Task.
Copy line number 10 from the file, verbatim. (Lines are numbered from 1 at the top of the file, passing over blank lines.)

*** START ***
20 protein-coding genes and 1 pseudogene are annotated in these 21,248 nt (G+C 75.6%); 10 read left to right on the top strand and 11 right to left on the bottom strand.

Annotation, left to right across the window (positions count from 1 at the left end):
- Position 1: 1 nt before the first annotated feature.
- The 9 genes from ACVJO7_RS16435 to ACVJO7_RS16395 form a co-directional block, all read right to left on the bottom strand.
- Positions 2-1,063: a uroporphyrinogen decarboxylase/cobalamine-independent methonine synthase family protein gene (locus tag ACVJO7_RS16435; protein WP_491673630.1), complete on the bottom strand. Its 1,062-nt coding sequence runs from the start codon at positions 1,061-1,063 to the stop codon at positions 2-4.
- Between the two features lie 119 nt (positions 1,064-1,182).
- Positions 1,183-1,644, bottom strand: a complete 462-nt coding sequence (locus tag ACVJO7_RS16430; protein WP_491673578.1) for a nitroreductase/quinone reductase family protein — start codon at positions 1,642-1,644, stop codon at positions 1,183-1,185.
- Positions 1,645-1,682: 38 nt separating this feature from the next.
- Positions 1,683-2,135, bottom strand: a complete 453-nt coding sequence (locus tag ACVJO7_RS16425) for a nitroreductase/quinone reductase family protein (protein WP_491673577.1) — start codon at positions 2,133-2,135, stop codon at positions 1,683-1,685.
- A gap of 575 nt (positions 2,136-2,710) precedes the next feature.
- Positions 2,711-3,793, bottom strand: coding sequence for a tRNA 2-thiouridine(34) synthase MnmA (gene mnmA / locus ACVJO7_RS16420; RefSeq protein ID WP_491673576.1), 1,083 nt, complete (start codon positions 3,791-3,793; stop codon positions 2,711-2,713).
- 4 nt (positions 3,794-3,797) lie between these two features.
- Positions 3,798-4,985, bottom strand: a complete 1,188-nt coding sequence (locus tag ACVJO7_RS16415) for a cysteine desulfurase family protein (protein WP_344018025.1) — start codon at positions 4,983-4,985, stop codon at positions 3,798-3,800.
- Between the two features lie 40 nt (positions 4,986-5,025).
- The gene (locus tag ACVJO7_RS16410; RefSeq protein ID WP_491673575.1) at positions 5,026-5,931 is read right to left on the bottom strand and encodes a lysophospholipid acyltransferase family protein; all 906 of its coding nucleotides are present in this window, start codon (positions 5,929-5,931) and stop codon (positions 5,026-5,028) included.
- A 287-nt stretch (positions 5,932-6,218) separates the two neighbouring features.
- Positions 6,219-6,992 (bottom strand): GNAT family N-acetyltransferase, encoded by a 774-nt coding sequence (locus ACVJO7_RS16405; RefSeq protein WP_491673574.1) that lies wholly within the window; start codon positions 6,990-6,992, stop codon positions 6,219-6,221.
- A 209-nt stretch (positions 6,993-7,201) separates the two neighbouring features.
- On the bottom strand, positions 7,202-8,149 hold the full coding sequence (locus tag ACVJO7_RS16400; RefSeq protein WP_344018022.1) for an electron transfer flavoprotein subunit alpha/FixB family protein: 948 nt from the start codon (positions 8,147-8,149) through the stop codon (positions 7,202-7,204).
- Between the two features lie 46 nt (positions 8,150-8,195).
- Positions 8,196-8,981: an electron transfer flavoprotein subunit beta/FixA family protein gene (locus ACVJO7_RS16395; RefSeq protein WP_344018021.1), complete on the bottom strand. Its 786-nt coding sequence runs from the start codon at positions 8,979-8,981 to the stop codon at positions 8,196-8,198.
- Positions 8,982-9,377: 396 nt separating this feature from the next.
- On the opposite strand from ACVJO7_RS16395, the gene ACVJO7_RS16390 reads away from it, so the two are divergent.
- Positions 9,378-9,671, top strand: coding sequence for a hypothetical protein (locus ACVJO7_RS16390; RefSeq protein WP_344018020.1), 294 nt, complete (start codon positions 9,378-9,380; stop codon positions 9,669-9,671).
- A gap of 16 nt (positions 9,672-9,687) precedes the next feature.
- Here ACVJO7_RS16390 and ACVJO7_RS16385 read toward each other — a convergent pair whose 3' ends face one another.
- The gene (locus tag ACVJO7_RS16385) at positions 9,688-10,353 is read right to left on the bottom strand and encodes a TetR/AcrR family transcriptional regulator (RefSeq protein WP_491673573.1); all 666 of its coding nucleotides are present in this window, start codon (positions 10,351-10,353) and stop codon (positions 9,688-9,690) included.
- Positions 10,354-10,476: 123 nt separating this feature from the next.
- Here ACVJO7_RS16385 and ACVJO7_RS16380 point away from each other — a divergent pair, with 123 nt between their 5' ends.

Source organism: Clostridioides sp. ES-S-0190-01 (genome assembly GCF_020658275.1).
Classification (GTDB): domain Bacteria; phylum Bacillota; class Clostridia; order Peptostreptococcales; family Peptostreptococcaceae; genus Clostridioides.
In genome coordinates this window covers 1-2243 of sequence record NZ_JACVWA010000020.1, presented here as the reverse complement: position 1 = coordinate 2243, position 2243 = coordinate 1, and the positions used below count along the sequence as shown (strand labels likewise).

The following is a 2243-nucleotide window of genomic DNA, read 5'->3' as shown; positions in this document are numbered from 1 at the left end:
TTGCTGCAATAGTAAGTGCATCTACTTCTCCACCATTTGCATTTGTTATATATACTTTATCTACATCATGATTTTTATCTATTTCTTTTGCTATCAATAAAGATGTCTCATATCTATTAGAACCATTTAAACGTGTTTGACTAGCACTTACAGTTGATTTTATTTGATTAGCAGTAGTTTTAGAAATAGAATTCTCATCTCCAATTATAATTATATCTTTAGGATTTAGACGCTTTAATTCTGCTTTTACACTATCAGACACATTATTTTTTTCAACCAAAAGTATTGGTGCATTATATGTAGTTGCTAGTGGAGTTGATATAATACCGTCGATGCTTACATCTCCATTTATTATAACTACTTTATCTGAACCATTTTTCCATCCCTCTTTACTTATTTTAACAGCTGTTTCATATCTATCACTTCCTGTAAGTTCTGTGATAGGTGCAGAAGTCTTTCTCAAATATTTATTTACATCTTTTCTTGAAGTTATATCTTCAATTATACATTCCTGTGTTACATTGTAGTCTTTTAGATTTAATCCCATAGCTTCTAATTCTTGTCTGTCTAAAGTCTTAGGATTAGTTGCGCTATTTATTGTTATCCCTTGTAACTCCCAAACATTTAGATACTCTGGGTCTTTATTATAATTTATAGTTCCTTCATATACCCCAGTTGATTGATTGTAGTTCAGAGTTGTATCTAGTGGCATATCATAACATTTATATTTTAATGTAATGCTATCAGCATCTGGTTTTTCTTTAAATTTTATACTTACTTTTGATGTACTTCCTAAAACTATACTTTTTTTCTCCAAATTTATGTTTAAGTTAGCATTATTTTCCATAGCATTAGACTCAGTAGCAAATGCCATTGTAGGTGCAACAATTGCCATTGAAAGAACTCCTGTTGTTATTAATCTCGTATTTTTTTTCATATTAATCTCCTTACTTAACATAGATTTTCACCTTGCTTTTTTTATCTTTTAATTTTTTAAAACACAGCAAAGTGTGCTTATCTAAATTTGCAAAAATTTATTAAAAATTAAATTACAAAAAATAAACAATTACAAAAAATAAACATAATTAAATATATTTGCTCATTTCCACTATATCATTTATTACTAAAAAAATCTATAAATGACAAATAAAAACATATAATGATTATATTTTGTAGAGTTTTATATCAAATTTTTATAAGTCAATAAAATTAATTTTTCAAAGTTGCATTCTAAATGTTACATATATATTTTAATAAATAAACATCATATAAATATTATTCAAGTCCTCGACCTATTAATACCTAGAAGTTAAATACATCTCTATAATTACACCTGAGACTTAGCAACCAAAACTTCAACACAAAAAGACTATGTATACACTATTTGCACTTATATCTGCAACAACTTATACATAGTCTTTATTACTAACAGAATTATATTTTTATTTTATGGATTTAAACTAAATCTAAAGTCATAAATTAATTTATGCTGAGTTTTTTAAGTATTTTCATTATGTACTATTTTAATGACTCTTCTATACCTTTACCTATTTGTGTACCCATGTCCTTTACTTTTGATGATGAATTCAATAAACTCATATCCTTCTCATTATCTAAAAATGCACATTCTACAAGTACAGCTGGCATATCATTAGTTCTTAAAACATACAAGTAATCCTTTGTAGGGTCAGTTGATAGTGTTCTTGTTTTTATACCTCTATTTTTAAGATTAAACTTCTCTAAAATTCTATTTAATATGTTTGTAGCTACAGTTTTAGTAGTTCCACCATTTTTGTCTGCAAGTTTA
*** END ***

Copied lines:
- A gap of 575 nt (positions 2,136-2,710) precedes the next feature.